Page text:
Perhaps the clearest takeaway from the spending details that have emerged so far is the lack of clarity that will prove daunting for national observers tracking school districts’ approaches to spending federal funds. Some districts’ spending plans include specific dollar amounts, while others only show a check mark to indicate that a category is among their fiscal priorities. Some districts’ plans include detailed descriptions, while others only indicated allocations for broad categories like transportation, staffing, and technology.

The U.S. Department of Education is publishing state spending plans on its website, but the federal government is leaving detailed tracking of districts’ plans to each state.

Priorities for the funds, according to Burbio’s data, are widespread, with no single category represented among more than 60 percent of school districts’ posted plans. Among the most common initiatives cited: after-school and summer school programs; staffing for key positions like teachers, academic interventionists, guidance counselors, and mental health professionals; and HVAC upgrades.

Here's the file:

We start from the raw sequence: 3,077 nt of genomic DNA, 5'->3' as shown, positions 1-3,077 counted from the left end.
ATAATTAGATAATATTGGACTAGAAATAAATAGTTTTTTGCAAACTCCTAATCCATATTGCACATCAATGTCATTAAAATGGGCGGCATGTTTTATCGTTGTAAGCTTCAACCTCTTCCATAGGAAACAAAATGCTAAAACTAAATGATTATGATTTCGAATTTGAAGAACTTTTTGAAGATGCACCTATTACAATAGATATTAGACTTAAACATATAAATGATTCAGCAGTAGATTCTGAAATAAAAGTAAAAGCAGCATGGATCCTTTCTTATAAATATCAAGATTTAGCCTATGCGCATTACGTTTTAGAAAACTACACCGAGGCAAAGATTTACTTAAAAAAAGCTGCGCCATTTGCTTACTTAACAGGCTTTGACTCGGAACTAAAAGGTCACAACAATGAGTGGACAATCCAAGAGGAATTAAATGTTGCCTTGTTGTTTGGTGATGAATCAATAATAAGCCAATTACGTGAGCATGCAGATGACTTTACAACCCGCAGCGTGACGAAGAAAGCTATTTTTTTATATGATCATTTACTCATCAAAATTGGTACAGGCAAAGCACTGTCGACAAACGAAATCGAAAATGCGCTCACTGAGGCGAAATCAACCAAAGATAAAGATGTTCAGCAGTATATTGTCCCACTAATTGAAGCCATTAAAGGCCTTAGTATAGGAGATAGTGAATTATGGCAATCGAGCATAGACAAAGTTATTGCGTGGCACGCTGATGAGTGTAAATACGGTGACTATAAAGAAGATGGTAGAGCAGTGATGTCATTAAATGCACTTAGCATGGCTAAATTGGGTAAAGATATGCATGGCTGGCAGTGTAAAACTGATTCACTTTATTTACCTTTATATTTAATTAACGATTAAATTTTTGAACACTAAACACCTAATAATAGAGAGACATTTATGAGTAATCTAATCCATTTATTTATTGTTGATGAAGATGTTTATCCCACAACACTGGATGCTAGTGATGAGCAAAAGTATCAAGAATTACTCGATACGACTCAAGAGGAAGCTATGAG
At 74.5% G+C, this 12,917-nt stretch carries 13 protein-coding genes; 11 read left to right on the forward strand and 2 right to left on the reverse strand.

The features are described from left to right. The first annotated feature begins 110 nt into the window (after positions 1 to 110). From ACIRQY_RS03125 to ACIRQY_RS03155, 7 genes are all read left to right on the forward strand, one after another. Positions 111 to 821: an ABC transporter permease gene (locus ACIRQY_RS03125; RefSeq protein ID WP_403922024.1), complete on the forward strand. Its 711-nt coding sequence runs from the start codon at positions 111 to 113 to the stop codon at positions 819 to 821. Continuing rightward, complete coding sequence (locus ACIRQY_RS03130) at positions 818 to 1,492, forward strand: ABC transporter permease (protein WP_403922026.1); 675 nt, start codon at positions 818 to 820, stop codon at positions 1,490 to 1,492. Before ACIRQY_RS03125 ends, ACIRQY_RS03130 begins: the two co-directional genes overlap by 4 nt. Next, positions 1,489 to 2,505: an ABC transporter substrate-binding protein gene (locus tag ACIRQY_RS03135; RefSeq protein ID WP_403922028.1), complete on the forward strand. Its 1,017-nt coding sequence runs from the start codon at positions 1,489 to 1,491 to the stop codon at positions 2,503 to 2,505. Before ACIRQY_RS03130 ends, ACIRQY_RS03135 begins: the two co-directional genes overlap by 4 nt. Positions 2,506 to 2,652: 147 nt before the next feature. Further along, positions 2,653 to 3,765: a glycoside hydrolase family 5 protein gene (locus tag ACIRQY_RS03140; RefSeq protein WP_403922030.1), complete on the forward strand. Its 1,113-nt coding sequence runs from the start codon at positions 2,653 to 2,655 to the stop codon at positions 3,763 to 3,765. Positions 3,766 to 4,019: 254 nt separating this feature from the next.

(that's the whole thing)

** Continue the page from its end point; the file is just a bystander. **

Technology is also a big focus: Roughly a third of districts in Burbio’s data set are using the funds to purchase mobile devices like tablets for students, and a similar percentage of districts is investing in instructional software.

Virus mitigation remains a big focus in light of the still-prominent Delta variant of COVID-19, with slightly less than a third of school districts included in the Burbio data spending ESSER III funds on personal protective equipment like masks and hand sanitizer. Around 40 of the analyzed districts allocated more than $100 per student toward those items.

Schools can spend widely, and they are already starting to do so

Even within commonly cited categories of spending, investments look very different from one district to the next. For HVAC systems, some districts are spending only $14,000, while several others are investing $40 million. More than 100 districts are spending between $1 million and $10 million on HVAC, and a couple dozen are spending between $14,000 and $150,000.